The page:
• The 2,400-square-foot Fox Dance Studio will primarily host dance classes and experiments in digital design technology. The room is equipped with enhanced acoustics, high-quality projectors, and it presents white walls especially treated to serve as optimum projection surfaces. The Fox Studio will support classes ranging from ballet, African-based movement, and physical theater, to pieces that explore the intersection between contemporary performance and digital projections.
  • A new box office and lobby, shared with the Music Department, will open into the Lowe Dayton Arts Commons and serve as a gathering space for Theater and Dance Department patrons and students.

Second Level

  • One of the building’s more distinctive features is the Schwartz Arts and Sciences Link, a skyway to the Olin-Rice Science Center, providing a physical and symbolic materialization of the core of the liberal arts education: the connection between the Arts and the Sciences.
  • Eight classrooms designed to house classes from all disciplines.
  • Flexible configurations in each classroom—including movable furniture—that will support a wide array of teaching styles.
  • Seating areas throughout the hallway will foster student collaboration and gathering.

Lower Level

  • The Huber-Seikaly Theater is a rehearsal studio that can be used as a black-box space for theater, dance, lighting design classes, and demonstrations. The black box studio will be outfitted with a lighting grid, sound, and projection, cutting-edge technology that will allow directing, choreography, design, and acting students to collaborate and push the artistic boundaries in their projects.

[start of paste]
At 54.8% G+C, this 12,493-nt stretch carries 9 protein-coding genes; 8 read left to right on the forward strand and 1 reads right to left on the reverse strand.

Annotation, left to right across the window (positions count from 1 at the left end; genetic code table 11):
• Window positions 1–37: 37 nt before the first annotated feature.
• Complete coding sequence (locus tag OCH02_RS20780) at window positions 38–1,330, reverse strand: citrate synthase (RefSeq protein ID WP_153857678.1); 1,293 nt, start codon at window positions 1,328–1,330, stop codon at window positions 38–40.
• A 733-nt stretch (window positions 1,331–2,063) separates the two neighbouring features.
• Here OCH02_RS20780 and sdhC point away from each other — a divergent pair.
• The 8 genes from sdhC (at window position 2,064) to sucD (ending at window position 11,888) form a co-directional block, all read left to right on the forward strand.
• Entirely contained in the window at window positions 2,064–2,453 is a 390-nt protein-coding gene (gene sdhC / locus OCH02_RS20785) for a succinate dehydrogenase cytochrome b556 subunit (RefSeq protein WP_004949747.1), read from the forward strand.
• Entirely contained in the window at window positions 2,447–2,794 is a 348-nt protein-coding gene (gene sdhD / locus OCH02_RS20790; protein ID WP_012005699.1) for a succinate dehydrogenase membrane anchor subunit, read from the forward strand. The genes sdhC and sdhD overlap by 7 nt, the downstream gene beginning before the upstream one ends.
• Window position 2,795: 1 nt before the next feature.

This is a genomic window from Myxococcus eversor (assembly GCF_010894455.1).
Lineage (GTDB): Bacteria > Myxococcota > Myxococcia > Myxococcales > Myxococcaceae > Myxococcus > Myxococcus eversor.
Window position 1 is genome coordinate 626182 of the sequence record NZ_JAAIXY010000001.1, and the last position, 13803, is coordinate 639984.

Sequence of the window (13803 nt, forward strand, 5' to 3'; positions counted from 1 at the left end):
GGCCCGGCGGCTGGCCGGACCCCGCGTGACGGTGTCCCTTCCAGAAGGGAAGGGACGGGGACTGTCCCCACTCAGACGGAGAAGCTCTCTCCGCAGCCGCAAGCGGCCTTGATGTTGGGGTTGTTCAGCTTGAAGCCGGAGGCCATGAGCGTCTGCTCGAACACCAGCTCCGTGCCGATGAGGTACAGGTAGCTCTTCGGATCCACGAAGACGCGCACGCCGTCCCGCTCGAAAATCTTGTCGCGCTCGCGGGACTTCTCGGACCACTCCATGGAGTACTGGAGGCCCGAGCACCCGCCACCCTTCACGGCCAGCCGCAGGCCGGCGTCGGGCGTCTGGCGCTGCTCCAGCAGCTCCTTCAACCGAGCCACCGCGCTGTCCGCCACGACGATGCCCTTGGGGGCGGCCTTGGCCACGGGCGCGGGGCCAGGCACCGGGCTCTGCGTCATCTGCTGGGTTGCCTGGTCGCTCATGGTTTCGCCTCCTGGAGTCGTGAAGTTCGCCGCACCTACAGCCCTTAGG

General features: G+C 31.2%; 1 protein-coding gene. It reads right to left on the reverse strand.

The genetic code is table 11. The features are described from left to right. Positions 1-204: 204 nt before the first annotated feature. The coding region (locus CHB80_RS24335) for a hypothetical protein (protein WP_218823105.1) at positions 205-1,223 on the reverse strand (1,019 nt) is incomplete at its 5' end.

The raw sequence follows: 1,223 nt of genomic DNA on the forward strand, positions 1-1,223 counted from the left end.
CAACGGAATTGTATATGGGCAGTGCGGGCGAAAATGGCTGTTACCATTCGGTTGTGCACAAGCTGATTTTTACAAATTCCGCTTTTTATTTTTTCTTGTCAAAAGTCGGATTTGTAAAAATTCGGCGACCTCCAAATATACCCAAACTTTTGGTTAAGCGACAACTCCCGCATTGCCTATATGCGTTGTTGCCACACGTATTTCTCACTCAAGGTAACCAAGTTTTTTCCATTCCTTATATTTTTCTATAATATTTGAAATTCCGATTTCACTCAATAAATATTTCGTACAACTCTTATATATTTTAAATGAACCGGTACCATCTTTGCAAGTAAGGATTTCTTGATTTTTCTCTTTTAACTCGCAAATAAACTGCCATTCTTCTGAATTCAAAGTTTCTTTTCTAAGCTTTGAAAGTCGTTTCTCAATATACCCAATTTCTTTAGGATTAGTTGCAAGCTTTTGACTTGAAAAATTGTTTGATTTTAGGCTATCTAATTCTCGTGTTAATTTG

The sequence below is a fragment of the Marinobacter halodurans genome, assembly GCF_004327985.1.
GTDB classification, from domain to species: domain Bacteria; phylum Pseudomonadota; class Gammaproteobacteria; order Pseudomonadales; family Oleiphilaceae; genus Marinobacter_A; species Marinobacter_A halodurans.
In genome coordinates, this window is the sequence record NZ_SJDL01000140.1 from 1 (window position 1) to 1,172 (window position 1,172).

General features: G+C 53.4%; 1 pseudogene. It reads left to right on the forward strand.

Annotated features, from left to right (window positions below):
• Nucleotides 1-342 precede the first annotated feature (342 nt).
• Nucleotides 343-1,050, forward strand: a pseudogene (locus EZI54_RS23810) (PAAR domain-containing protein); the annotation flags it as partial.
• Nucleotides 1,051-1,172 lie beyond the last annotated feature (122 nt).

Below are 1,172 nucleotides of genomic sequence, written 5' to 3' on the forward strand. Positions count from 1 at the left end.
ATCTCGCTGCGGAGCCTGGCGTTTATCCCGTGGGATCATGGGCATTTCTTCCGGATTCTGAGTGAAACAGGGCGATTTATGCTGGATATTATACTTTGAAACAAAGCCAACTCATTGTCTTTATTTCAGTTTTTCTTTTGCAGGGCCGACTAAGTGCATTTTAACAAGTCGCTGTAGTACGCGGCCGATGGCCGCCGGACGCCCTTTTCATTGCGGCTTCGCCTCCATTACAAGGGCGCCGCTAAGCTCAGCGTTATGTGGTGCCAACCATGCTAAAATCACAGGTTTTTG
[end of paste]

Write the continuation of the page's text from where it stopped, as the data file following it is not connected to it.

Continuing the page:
• The Berg Studio is available for dance forms that need a Marley vinyl floor.
  • A design studio equipped with state-of-the-art technology.
  • Two academic classrooms are available.

“The addition of approximately 270 classroom seats in this facility will breathe a whole new energy into the southwest corner of the campus as many students cycle through the building every day,” said Wheaton. “Prior to the construction, this part of the Janet Wallace Fine Arts Center was of exclusive use of the Theater and Dance Department, so most students would visit the space only periodically to attend performances. The new classrooms will create greater traffic and interaction among students from a wide range of academic departments and programs.”

Sustainability

The new building has several features that contribute to sustainable operations, including:

  • The solar array, a 130-kW system covering the entire roof area.
  • Two storm water-holding areas that will filter building and parking lot runoff rather than sending it directly to the Mississippi River.
  • A large window on the south end with vertical etchings that are both visually attractive and safe for birds.
  • A building envelope expected to provide vastly superior energy performance compared to the previous structure.

Architectural plans preserve the building’s interior courtyard and showcase the Isamu Noguchi sculpture that came to Macalester’s campus for the opening of the original Janet Wallace Fine Arts Center building.

The JWFAC renovation and expansion began over a decade ago and includes the Music building, an Art Commons, the Law Warschaw Gallery and the Joan Adams Mondale Hall of Studio Art building. The original Janet Wallace Fine Arts Center was dedicated in October 1965.  

HGA designed this theater and dance building of the JWFAC complex as well as the additional classrooms. The firm was also responsible for the award-winning Music and Art buildings on campus. McGough Construction was the general contractor for all three phases of the JWFAC renovation.

Learn more about Macalester College at macalester.edu.

February 8 2019